Finding our roots

This week’s blog post is written by the Executive Editor of the Journal of the Royal Asiatic Society, Charlotte de Blois and a recent publication that has been written about the Anglo-Welsh philologist and founder of the Asiatic Society of Bengal (1784), Sir William Jones.



A steel engraving of Sir William Jones


When one prepares an article for typesetting and publication one can get totally immersed in its content. Today I emerged from proofreading a long and unusual piece which will be published on First View before Christmas for you all to read.  It is ‘Building a Library: The Arabic and Persian Manuscript Collection of Sir William Jones’ written and researched by Jonathan Lawrence.

As Fellows of the Society will know, Sir William Jones was an inspiration to our early Fellows, even though he died nearly 30 years before our Society was founded. Born in 1746 in Wales he was lucky enough to have been exposed to two languages from birth, English and Welsh. According to Edgeton he was competent in a further 26 languages by the time of his death in 1794 at the age of 47. Bearing in mind that Jones acquired his prodigious linguistic knowledge over 250 years ago, before the invention of techniques to record the human voice, it can only be those of an unquestioning frame of mind who will fail to ask the question “How on earth did he do it?”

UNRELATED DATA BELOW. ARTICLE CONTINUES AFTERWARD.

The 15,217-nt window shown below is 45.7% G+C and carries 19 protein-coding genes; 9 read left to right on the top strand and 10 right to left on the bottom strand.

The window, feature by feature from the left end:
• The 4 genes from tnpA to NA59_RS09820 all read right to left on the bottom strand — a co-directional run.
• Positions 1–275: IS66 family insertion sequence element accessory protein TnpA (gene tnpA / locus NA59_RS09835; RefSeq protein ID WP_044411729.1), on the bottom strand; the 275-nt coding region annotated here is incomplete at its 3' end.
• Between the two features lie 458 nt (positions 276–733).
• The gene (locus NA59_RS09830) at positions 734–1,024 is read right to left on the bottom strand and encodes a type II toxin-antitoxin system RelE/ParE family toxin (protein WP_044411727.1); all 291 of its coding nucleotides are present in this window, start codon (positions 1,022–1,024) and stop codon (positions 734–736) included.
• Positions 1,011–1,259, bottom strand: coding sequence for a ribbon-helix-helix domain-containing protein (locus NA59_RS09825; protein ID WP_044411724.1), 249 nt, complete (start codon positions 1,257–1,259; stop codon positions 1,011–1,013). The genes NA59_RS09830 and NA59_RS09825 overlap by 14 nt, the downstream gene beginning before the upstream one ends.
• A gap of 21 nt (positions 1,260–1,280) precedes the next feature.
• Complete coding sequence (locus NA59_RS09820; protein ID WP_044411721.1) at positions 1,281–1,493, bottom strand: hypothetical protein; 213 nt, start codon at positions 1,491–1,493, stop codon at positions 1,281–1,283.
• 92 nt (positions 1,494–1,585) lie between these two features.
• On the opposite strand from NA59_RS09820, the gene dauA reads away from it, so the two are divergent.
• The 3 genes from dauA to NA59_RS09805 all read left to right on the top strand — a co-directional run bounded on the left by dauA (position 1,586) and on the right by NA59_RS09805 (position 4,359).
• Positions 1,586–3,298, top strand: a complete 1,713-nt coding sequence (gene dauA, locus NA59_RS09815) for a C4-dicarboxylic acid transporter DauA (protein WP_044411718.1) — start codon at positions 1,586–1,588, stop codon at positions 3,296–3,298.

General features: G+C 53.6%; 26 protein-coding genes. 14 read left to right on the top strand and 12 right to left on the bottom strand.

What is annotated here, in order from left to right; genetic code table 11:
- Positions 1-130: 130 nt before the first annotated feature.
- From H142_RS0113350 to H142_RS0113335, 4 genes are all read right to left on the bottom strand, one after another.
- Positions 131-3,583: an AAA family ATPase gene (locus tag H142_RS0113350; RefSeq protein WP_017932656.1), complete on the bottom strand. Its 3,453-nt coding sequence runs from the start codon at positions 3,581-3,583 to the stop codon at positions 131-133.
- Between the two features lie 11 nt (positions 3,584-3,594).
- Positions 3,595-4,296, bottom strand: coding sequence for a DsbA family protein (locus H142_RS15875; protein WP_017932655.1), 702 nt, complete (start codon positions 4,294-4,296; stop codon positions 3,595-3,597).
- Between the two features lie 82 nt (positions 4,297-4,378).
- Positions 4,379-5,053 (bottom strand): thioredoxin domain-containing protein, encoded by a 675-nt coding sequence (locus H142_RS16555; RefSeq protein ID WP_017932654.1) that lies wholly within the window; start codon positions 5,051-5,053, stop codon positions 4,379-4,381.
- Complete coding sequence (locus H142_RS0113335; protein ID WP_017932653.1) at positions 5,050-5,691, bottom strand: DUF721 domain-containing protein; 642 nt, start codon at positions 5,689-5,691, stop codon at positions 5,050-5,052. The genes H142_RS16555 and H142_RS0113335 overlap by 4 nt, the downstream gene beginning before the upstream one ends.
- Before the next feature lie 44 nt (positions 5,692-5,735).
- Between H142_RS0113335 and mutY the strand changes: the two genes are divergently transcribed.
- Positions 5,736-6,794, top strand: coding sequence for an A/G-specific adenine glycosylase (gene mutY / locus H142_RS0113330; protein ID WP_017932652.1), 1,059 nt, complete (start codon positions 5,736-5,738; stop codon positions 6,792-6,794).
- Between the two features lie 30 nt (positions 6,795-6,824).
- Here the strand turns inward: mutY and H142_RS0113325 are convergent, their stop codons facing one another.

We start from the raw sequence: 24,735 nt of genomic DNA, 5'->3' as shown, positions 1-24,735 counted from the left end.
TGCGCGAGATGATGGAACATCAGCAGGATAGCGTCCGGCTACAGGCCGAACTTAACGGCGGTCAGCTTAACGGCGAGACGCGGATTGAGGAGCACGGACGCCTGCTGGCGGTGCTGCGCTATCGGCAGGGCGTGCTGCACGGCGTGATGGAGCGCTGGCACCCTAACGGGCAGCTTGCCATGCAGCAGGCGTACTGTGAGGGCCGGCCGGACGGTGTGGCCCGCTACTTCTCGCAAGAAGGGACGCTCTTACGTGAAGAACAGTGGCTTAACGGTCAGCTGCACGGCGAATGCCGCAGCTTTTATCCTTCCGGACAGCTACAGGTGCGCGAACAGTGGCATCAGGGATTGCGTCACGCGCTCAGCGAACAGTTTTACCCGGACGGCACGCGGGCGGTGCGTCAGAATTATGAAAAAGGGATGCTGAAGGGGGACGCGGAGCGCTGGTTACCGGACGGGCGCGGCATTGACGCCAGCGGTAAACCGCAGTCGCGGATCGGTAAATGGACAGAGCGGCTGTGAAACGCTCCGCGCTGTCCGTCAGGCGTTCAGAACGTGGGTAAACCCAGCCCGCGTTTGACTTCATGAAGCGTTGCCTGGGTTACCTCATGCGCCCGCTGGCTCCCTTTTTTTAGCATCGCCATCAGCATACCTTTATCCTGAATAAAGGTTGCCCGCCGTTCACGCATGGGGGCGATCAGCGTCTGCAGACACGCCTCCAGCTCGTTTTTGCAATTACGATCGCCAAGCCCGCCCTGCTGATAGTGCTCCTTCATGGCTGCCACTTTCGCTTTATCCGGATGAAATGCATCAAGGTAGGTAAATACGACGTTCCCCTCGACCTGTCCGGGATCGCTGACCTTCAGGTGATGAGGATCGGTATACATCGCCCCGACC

In Line 49 of his article Jonathan Lawrence writes, “Jones required physical books. This simple fact has long gone under-acknowledged in discussions of Jones’s scholarship”.  Lawrence then explains which books and manuscripts Jones acquired, how he acquired them and to a certain extent how the materials which he successfully procured influenced the evolution of this thoughts. We hear about the provenance of each manuscript and in so doing we are exposed to a description of his scholarly networks and connections. This is a reminder that the milieu of knowledge production typical of the early twentieth and early twenty first century which centres upon universities, university libraries and published monographs and journals is relatively new. We should find this reassuring as we transition into a world where online interest forums, open access and electronic publishing are playing a greater and greater role.

Readers can access the titles and abstracts and in some cases texts of the Journal of the Royal Asiatic Society’s material on FirstView by visiting Cambridge Core at:


                                The October issue of the Journal is available on Cambridge Core


Book launch: The Ka’ba Orientations:

In other news, The Royal Asiatic Society and The Islamic Art Circle present a virtual book launch of ‘The Ka’ba Orientations: Readings in Islam’s Ancient House’ by Simon O’Meara. With a discussion by the author Simon O’Meara and Andrew Peterson, the book explores the most sacred site of Islam, the Ka’ba and how it functions architecturally and represented culturally. If you are interested in joining please email Matty Bradley at We look forward to seeing some of you there!




Collections news:

 Due to the latest government restrictions in place, we have currently suspended our reading room service until further notice. Whilst it is disappointing to have to reduce our services again, we are able to respond to email enquiries and our virtual collections evening on the 25th November 2020 will still go ahead as planned. With three former placement students discussing the fascinating preservation work that they have been carrying out on the collections, it is an event not to be missed!